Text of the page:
By Julio Severo
BRASILIA, Brazil, June 9, 2008 (LifeSiteNews.com) - June 5 was a landmark day for the international homosexual movement. For the first time in history, the president of a nation officially launched a conference with the sole purpose of promoting and defending the homosexual agenda.
Brazilian President Luiz Lula had the First National Conference of Gays, Lesbians, Bisexuals, Transvestites and Transsexuals (GLBT), inaugurated by presidential decree, and called for "a time of reparation" in Brazil.
Accompanied by six ministers, Lula exhorted all those opposed to the gay-rights movement to "open and purify their minds." Lula then announced his complete support for the homosexual movement, saying that he is "going to do all that is possible so that the criminalization of homophobia and the civil union may be approved."
After calling for a universal embrace of the homosexual movement, the president affirmed that "homophobia" is perhaps "the most perverse disease impregnated in the human head."
Seated in the first row of the conference were Luiz Mott, Toni Reis, Sergio Mamberti, Senator Fátima Cleide, Rep. Cida Diogo and gay militant Beto de Jesus. There was also a large international presence as delegates from 14 countries attended the event. This groundbreaking homosexual convention under government sponsorship is one of the many such national and international efforts funded and led by the Lula administration.
The homosexual website MixBrasil reports that Human Rights Secretary Paulo Vanucchi "remembered the Holocaust," comparing the killing of six million Jews to that of five-fifteen thousand homosexuals. Vanucchi also suggested that there were significant similarities between the homosexual movement and the fight against the enslavement of the blacks. He then received a long, standing ovation for suggesting that, "homophobia is incompatible with democracy."
According to MixBrasil, Vanucchi "finished his speech by giving three recommendations to the homosexual movement: It should not get lost in fighting, it should understand that its opponents are people imprisoned by taboos that use more strategies to convince than to confront, and it should understand that the homosexual fight is part of other human rights fights, like the fight for children, disabled, Blacks and aged."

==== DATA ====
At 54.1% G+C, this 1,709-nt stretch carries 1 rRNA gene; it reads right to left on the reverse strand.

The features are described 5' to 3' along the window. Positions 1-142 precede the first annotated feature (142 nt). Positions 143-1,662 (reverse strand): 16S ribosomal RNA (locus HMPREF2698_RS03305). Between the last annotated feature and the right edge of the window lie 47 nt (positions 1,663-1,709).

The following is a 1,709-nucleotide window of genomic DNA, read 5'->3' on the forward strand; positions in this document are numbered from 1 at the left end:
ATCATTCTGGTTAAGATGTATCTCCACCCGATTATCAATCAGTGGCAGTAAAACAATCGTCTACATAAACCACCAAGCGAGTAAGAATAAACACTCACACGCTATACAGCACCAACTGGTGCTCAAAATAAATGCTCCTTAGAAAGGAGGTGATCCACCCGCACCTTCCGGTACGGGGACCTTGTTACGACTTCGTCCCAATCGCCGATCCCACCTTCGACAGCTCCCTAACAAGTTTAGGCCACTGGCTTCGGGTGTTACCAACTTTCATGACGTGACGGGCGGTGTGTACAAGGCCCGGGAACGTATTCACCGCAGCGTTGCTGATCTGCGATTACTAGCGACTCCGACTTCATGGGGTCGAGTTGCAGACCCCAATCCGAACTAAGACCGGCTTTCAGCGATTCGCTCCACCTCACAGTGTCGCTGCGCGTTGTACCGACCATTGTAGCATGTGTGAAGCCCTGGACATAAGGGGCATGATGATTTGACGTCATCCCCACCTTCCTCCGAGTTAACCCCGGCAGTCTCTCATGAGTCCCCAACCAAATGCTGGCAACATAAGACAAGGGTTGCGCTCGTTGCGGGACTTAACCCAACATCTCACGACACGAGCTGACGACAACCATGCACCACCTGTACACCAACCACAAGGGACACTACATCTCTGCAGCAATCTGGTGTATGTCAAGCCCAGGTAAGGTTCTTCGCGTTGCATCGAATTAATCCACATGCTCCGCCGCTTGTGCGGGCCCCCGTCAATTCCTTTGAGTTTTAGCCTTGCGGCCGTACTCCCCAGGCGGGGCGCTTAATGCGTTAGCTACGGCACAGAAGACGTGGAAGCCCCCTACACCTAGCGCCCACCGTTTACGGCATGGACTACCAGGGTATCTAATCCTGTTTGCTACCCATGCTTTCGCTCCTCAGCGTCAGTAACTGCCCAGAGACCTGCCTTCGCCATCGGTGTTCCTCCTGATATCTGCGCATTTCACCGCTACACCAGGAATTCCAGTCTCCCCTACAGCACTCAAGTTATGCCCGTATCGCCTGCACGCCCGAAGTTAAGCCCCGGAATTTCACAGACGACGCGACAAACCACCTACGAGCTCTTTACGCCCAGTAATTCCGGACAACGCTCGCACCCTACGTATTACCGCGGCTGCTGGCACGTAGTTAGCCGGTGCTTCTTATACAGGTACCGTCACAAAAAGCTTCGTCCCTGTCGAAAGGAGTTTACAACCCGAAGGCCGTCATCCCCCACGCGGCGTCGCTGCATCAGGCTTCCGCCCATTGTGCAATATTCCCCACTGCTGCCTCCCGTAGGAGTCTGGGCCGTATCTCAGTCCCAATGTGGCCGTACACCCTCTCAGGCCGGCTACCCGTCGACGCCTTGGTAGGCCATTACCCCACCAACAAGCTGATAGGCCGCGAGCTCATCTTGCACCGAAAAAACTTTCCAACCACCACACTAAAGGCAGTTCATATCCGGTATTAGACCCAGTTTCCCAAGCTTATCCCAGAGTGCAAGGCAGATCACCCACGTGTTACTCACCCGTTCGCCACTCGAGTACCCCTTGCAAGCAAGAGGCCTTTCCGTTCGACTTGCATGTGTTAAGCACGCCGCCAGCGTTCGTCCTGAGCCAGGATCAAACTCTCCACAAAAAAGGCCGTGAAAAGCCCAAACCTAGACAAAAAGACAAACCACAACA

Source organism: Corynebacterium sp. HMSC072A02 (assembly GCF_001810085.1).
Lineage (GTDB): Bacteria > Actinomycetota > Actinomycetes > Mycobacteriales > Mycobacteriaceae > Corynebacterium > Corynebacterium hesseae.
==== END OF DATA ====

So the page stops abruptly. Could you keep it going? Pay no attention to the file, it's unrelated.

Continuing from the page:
When the time came for the pro-abortion Health Minister José Gomes Temporão to give his speech, he credited the fight against AIDS to homosexual rights activists. Gomes, who has for a long time been manifesting support for the legalization of abortion in Brazil, also announced that by late June public hospitals would begin to perform sex change surgeries.
In his speech, Toni Reis, president of ABGLT (Brazilian Association of Gays, Lesbians, Bisexuals, Transvestites and Transsexuals), presented a proposal for the creation of a statute for homosexuals, following the pattern of the Child and Adolescent Statute. The Child and Adolescent Statute lays out in great detail the specific rights, protections and privileges enjoyed by and the responsibility of the state and civil society for children and adolescents. Reis also asked for the approval of homosexuality in the form of the civil union, as well as the criminalization of homophobia, to which Lula applauded vehemently.
"We will stop at nothing to approve gay rights," Reis said.
Concluding his appeal, Paulo Vanucchi brought a four-year old girl to the lap of President Lula and on the microphone he exclaimed, "Brazil without homophobia!"